United States District Court, N.D. California, San Jose Division
L.A.M.B. OXFORD MANAGEMENT AND TECHNOLOGY COMPANY, INC., Plaintiff,
ROBERT RUTKOWSKI, Defendant.
ORDER REMANDING CASE TO STATE COURT
H. KOH UNITED STATES DISTRICT JUDGE
March 20, 2018, Plaintiff L.A.M.B. Oxford Management and
Technology Company, Inc. (“Plaintiff”), a
California corporation, sued Defendant Robert Rutkowski
(“Defendant”), a resident of California, in
California state court for alleged misappropriation of trade
secrets and other related state law causes of action. ECF No.
1-1. On April 27, 2018, Defendant removed the case to federal
court based on federal question jurisdiction. See
ECF No. 1. On May 4, 2018, Defendant filed a motion to
dismiss and a motion for summary judgment. ECF No. 11. On May
25, 2018, Plaintiff filed an ex parte application for a
temporary restraining order. ECF No. 19. For the reasons
explained below, the Court concludes that it lacks subject
matter jurisdiction over this case. As a result, the case is
hereby REMANDED to state court for further proceedings.
may be removed from state court to federal court only if the
federal court would have had subject matter jurisdiction over
the case. 28 U.S.C. § 1441(a); see Caterpillar Inc.
v. Williams, 482 U.S. 386, 392 (1987) (“Only
state-court actions that originally could have been filed in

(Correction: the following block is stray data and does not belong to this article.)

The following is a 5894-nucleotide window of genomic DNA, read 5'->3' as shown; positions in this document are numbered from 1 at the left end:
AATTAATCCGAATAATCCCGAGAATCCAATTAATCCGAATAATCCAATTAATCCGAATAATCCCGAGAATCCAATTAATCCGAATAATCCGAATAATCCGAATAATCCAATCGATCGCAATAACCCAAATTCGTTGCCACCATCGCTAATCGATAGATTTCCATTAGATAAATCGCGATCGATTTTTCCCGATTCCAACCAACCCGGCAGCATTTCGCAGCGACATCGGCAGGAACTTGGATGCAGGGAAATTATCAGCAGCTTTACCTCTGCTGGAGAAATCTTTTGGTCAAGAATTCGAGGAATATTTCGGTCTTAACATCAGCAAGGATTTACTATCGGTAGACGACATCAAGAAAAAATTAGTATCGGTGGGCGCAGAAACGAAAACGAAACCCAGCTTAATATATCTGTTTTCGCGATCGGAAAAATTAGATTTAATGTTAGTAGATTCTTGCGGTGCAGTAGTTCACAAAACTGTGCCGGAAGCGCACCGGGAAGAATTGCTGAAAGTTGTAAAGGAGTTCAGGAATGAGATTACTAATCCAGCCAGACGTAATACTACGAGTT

federal court may be removed to federal court by the
defendant.”). If it appears at any time before final
judgment that the federal court lacks subject matter
jurisdiction, the federal court must remand the action to
state court. 28 U.S.C. § 1447(c).
party seeking removal bears the burden of establishing
federal jurisdiction. Provincial Gov't of Marinduque
v. Placer Dome, Inc., 582 F.3d 1083, 1087 (9th Cir.
2009). “The removal statute is strictly construed, and
any doubt about the right of removal requires resolution in
favor of remand.” Moore-Thomas v. Alaska Airlines,
Inc., 553 F.3d 1241, 1244 (9th Cir. 2009) (citing
Gaus v. Miles, Inc., 980 F.2d 564, 566 (9th Cir.
Court to have federal question jurisdiction over a complaint,
the complaint must arise under federal law. 28 U.S.C. §
1331. Generally speaking, “[a] cause of action arises
under federal law only when the plaintiff's well-pleaded
complaint raises issues of federal law.” Hansen v.
Blue Cross of Cal., 891 F.2d 1384, 1386 (9th Cir. 1989).
“The well-pleaded complaint rule is the basic principle
marking the boundaries of the federal question jurisdiction
of the federal district courts.” Met. Life Ins. Co.
v. Taylor, 481 U.S. 58, 63 (1987) (internal quotation
marks omitted). Plaintiff's complaint asserts only state
law claims for misappropriation of trade secrets,
unauthorized access to computers, unfair competition,
interference with economic relations, intentional
interference with prospective business relations, negligent
interference with prospective business relations, and
declaratory and injunctive relief. See ECF No. 1-1
at 2, 7-13. Generally, a complaint that asserts only state
law claims does not arise under federal law. Taylor,
481 U.S. at 63.
sole basis that Defendant advances for federal question
jurisdiction is that Plaintiff's complaint “arises